You just don’t get it

One of my favorite sayings is “thinking outside the box assumes there is a box.”  This is SO true, and I apply it to my life in many ways.  The problem is that instead of thinking forward and trying to find what the future of marketing / advertising is, advertisers flock to the social media where we already are and guess what happens?  We leave.

It hasn’t happened yet, but advertisements were what killed MySpace.  We were sick of being marketed to and there was this (relatively) new and exciting thing called Facebook that New York based advertising big wigs hadn’t latched onto yet.  We escaped for a more serene space.

We did it with Twitter, too.  Advertisements got creepy and now we’ve branched to Twitter, and although we’re still strung together by the idea of seeing friends and family members updates, we use Twitter for the fast paced social media outlet that goes along with our lives.  It’s what we’re drawn to.

So why?

Well, we’re already there.  We have Twitter accounts and you can now promote your Tweets, just proving that whatever amount of money you have can buy you some time on my computer screen.  But I don’t like it.  I don’t want it.

I’ve added these professional networking connections to my Twitter family specifically for class, but I firmly believe that the “professional” crowd are discounting Twitter.  It is not the board room of a fortune 500 company, it’s supposed to be like sitting around your best friends living room drinking a beer.  No one gets it.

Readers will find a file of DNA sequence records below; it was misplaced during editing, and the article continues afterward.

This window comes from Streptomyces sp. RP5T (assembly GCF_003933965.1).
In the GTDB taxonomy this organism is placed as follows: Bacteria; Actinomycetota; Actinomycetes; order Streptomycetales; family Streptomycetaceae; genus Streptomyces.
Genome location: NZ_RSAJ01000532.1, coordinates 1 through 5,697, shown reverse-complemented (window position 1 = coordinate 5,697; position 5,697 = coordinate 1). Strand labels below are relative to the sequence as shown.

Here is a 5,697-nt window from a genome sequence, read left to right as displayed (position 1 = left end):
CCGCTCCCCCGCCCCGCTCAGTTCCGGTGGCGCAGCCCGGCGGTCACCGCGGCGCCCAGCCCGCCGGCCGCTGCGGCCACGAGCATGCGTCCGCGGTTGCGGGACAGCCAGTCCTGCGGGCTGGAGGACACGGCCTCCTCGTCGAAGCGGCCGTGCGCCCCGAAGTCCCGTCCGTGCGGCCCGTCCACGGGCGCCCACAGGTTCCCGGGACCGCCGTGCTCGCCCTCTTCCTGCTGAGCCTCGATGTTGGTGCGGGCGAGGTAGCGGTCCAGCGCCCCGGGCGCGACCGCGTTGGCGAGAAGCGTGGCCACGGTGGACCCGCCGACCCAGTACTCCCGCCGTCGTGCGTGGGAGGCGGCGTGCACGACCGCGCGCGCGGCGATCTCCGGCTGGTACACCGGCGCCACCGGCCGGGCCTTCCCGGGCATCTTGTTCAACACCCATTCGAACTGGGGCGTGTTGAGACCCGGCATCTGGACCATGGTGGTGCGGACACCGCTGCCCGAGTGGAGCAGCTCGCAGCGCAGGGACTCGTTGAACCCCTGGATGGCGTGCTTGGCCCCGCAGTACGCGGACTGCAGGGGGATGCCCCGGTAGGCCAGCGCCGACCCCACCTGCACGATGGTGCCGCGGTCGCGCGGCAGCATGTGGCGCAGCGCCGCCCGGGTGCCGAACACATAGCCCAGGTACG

The takeaway: Twitter and Facebook will be killed by advertisements (and old people) if we’re not very, very careful.  We don’t want it and we won’t put up with it.  As a generation we’re already looking for our next outlet. 


PS- Not everyone agrees with me.

Where do you keep your to-do list?

26 Oct


I tend to keep my to-do lists in some very strange places.  Recently my evening to-do list was stuck to my favorite black-and-white polka dot coffee cup.  The reason?  Each time I picked it up to take a sip of steaming hot cocoa I was reminded that I should actually be working on conquering my list.  This tactic did actually help since I knocked everything off of the list before bed.

Also seen here are some of my favorite things:

-a small black elephant I bought from Target with a dear friend ages ago